The changes described in Chapter 1 are exactly the opposite of what many academics and policy-makers predict, and what some researchers have found in the past. Why is Bolivia different? Why did Bolivia’s municipalities behave in this manner? To answer, we must investigate the political mechanisms by which power is allocated locally, and the social and institutional methods by which public decisions are made. Chapters 2 and 3 do so with qualitative evidence, using thick description to provide accounts of the workings of local government in the best and worst of my case studies, which ranked easily amongst the best and worst municipalities in Bolivia as a whole. The extremal focus places in stark relief the systematic differences in decision-making that characterize each. This, in turn, facilitated theorizing about institutional causes, effects and necessary conditions relating to the quality of local government.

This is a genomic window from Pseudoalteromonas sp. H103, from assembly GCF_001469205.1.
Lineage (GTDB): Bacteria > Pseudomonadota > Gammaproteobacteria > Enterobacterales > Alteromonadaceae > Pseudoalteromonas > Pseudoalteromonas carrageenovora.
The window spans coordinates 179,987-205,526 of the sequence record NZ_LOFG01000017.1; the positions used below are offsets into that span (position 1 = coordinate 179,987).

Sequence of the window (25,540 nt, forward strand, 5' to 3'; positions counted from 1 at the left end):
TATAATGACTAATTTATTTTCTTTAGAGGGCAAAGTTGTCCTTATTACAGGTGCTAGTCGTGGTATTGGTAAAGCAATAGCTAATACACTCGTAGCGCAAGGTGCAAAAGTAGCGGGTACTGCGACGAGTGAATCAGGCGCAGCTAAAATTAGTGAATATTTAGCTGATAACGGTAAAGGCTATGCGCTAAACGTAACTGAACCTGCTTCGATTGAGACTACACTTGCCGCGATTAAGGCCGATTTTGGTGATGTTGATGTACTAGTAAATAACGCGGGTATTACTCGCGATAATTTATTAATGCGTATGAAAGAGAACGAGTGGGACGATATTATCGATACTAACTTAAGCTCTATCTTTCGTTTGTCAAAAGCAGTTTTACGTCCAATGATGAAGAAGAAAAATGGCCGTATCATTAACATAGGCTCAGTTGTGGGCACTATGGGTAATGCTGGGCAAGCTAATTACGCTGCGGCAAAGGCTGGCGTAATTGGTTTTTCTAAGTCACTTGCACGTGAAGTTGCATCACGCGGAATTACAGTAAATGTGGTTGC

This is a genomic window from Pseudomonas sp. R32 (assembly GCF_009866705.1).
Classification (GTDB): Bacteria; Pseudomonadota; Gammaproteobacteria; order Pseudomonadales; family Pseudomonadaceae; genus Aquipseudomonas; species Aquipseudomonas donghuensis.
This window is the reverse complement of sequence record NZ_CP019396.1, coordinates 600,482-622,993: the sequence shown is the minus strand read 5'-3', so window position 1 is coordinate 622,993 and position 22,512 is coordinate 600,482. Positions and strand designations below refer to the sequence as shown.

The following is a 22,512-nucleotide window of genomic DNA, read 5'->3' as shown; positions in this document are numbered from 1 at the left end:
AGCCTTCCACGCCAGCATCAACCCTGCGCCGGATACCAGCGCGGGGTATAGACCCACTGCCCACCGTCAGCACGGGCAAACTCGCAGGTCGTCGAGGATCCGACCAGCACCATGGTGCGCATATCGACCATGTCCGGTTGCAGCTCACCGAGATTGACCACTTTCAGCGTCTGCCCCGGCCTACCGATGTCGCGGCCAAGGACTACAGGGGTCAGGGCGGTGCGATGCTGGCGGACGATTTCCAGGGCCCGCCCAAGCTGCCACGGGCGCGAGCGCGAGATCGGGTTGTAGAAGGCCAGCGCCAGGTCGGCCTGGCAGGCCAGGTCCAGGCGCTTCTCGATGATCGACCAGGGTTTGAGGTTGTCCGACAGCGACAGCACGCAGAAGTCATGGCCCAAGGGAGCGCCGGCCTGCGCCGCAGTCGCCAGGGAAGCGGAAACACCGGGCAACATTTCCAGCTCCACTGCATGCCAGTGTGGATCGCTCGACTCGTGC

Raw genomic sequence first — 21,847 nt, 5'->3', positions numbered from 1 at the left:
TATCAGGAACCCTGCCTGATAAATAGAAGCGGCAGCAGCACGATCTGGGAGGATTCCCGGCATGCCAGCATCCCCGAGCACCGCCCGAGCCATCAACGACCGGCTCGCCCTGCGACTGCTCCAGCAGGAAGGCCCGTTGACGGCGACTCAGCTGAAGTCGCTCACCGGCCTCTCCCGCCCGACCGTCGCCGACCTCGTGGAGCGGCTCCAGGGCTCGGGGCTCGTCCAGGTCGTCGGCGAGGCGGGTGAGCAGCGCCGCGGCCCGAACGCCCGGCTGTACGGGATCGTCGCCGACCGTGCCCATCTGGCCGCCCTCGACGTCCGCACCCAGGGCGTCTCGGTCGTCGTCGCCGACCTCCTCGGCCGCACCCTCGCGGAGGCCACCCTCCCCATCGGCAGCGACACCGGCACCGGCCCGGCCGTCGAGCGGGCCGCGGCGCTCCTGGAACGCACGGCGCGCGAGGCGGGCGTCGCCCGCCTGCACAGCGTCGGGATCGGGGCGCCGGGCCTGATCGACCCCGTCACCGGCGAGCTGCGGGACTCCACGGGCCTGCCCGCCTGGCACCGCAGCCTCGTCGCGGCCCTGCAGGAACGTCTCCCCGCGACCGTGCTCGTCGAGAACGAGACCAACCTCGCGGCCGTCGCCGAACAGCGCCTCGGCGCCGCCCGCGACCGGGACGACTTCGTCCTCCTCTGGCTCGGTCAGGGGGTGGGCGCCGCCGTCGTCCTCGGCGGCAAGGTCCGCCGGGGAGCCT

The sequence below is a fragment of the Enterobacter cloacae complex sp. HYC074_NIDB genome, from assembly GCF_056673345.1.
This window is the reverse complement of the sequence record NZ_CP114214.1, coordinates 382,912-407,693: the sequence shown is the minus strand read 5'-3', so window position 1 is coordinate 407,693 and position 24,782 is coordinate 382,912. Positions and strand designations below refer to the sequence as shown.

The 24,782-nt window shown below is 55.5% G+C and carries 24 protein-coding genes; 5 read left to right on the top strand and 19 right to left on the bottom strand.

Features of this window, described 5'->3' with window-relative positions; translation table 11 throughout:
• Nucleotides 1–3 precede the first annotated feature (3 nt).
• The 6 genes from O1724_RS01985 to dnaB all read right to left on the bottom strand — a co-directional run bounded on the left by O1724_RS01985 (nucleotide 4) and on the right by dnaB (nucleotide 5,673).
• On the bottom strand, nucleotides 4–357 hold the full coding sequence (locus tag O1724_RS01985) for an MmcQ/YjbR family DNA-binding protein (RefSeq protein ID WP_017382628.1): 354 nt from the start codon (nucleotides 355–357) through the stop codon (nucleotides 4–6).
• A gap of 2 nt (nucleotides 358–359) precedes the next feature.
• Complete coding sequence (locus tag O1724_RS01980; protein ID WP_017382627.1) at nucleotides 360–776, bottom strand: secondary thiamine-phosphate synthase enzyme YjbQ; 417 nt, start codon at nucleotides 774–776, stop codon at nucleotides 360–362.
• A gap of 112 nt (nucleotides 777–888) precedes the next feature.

In Viacha (chapter 2) government was unresponsive, violent and corrupt. This was largely due to the mayor’s successful efforts to short-circuit public accountability by sabotaging the institutions of government, leaving them unable to carry out their role in the governance system, and him free to deform local policy in his and his party’s interests. By contrast governance in Charagua (chapter 3) was participative and responsive, led by strong institutions of government that produced high-quality policy outputs. Careful consideration of how policy is made, from the perspectives of all the major and intermediate players in each district, shows that the performance of public institutions was firmly grounded in the local economy, political system, civil society, and the interactions amongst them.